Kellie Fiedorek

Do you believe a photographer who identifies as homosexual should be punished for refusing to photograph an event celebrating the Westboro Baptist Church’s hateful ideas? Do you believe a Jewish printer should be threatened for declining to promote a conference criticizing Israel? Do you believe a pacifist should be coerced to paint pro-war posters for a rally? If you believe all these are wrong, you should support Arizona’s SB 1062—because that’s what the bill’s about rather than the things you may have heard.

Distortion has been out in full force regarding the bill, a simple adjustment the Arizona Legislature made to the state’s existing religious freedom law to make clear what it has always protected and to bring it into conformity with federal law.

From what you see on TV, however, you might think every person in Arizona wants to stop serving sandwiches to those who aren’t heterosexual. In truth, this bill would not allow anything so ridiculous. It hasn’t happened since the law went on the books in 1999, nor would this new bill allow it to happen.

On the contrary, the bill was created to prevent discrimination—the kind that has become common in incidents around the country involving people who simply don’t want the government to single them out and force them to act contrary to their own convictions.

SB 1062 merely clarifies Arizona’s existing law to protect Arizonans from any attempt by the government to force them to speak or act in ways that violate their religious beliefs. It safeguards freedom by closing loopholes that have allowed other state governments to punish private citizens for living and working according to their convictions.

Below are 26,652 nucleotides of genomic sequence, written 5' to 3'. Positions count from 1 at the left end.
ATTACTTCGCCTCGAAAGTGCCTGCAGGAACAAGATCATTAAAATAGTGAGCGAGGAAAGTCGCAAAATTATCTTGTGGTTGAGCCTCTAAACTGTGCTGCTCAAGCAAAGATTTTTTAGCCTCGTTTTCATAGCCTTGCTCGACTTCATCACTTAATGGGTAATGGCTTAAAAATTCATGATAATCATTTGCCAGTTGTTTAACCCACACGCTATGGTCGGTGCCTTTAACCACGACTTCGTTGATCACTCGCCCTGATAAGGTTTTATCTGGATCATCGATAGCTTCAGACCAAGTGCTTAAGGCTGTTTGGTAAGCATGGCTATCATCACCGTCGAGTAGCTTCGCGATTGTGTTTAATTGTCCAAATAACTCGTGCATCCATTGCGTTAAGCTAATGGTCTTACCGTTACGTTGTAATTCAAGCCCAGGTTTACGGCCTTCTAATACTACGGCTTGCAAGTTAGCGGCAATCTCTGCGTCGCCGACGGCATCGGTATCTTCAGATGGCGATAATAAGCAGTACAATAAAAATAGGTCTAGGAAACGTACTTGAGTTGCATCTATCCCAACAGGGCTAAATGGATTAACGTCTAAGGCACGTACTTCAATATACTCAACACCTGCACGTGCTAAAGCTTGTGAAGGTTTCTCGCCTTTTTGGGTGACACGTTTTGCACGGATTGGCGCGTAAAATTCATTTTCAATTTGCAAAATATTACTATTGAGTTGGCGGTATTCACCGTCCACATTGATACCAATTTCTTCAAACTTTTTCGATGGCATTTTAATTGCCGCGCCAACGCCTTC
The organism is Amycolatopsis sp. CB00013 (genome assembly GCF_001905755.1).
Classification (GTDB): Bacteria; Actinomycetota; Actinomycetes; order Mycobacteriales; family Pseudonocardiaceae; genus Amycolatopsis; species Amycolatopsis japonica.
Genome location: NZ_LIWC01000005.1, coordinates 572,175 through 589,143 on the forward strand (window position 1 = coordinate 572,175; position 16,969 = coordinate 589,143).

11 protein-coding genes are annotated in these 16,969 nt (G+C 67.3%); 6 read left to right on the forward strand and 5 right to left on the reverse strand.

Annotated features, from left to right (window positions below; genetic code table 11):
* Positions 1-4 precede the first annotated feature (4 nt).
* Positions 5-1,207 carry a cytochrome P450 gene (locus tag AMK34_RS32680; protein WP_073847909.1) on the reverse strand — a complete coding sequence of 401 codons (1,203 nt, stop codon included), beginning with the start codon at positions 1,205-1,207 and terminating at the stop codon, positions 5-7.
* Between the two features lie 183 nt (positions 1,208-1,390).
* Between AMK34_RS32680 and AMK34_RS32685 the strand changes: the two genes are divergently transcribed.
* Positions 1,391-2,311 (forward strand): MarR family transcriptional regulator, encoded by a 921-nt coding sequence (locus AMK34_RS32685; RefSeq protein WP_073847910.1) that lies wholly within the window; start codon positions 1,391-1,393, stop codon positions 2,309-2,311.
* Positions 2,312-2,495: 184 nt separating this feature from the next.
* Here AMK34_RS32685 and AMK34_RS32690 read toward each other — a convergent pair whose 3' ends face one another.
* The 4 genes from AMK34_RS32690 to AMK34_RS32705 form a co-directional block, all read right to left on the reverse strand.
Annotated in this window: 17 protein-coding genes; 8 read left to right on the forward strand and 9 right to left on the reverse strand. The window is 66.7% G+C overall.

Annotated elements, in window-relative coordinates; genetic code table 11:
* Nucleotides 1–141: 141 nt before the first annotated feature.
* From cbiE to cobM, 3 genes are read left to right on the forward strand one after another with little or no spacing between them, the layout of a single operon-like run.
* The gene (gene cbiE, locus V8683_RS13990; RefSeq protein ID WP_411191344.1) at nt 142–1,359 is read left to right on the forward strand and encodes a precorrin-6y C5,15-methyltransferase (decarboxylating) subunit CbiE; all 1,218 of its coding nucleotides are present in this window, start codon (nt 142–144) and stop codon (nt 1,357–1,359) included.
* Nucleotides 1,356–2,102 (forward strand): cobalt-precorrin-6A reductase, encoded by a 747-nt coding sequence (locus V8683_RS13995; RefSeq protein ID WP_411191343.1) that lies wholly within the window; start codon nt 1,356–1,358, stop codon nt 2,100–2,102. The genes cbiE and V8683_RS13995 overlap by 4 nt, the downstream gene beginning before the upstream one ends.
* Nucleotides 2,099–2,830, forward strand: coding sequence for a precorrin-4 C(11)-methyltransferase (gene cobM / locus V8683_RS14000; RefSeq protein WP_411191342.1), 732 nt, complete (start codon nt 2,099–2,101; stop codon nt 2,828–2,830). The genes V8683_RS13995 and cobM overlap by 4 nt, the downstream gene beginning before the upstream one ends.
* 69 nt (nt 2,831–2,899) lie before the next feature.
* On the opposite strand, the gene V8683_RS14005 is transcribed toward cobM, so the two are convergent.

In doing this, the law helps protect every Arizona citizen from unjust fines and other punishments for refusing to promote messages or participate in events the government demands he or she advance. And it brings Arizona law into conformity with the 1993 federal Religious Freedom Restoration Act, signed by President Clinton and supported by groups like the ACLU.

Despite the simple, commonsense purpose of the bill, its opponents have turned it into something it is not. It would not allow a business owner to refuse someone a meal or a taxi ride. There’s a key distinction between selling someone paint and allowing the government to force you to paint a mural with a message that violates your deepest beliefs. This bill prevents the government from violating people’s dignity by forcing them to act or speak contrary to their religious convictions. It does not grant license for just anything at all.

Kellie Fiedorek

Kellie Fiedorek is litigation counsel with Alliance Defending Freedom, an alliance-building, non-profit legal organization that has defended marriage and religious liberty in courts throughout the U.S.